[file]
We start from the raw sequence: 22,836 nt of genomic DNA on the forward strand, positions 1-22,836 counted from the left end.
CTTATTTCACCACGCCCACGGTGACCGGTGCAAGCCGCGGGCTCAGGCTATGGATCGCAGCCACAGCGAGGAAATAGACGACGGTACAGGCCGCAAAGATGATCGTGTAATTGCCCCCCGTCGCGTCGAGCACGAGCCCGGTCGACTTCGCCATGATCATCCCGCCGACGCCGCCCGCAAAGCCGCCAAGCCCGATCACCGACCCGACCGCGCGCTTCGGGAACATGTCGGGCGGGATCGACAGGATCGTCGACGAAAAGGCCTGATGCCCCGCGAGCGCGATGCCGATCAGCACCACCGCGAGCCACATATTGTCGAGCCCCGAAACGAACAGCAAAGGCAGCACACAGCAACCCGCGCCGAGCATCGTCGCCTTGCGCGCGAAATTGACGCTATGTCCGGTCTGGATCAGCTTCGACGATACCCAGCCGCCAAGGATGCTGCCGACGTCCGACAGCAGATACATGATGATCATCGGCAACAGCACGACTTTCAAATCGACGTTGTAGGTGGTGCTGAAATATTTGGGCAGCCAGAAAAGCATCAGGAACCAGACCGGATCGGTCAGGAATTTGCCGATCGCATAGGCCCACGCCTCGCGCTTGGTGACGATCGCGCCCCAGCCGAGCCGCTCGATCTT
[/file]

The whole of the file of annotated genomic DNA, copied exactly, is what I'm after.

We start from the raw sequence: 22,836 nt of genomic DNA on the forward strand, positions 1-22,836 counted from the left end.
CTTATTTCACCACGCCCACGGTGACCGGTGCAAGCCGCGGGCTCAGGCTATGGATCGCAGCCACAGCGAGGAAATAGACGACGGTACAGGCCGCAAAGATGATCGTGTAATTGCCCCCCGTCGCGTCGAGCACGAGCCCGGTCGACTTCGCCATGATCATCCCGCCGACGCCGCCCGCAAAGCCGCCAAGCCCGATCACCGACCCGACCGCGCGCTTCGGGAACATGTCGGGCGGGATCGACAGGATCGTCGACGAAAAGGCCTGATGCCCCGCGAGCGCGATGCCGATCAGCACCACCGCGAGCCACATATTGTCGAGCCCCGAAACGAACAGCAAAGGCAGCACACAGCAACCCGCGCCGAGCATCGTCGCCTTGCGCGCGAAATTGACGCTATGTCCGGTCTGGATCAGCTTCGACGATACCCAGCCGCCAAGGATGCTGCCGACGTCCGACAGCAGATACATGATGATCATCGGCAACAGCACGACTTTCAAATCGACGTTGTAGGTGGTGCTGAAATATTTGGGCAGCCAGAAAAGCATCAGGAACCAGACCGGATCGGTCAGGAATTTGCCGATCGCATAGGCCCACGCCTCGCGCTTGGTGACGATCGCGCCCCAGCCGAGCCGCTCGATCTT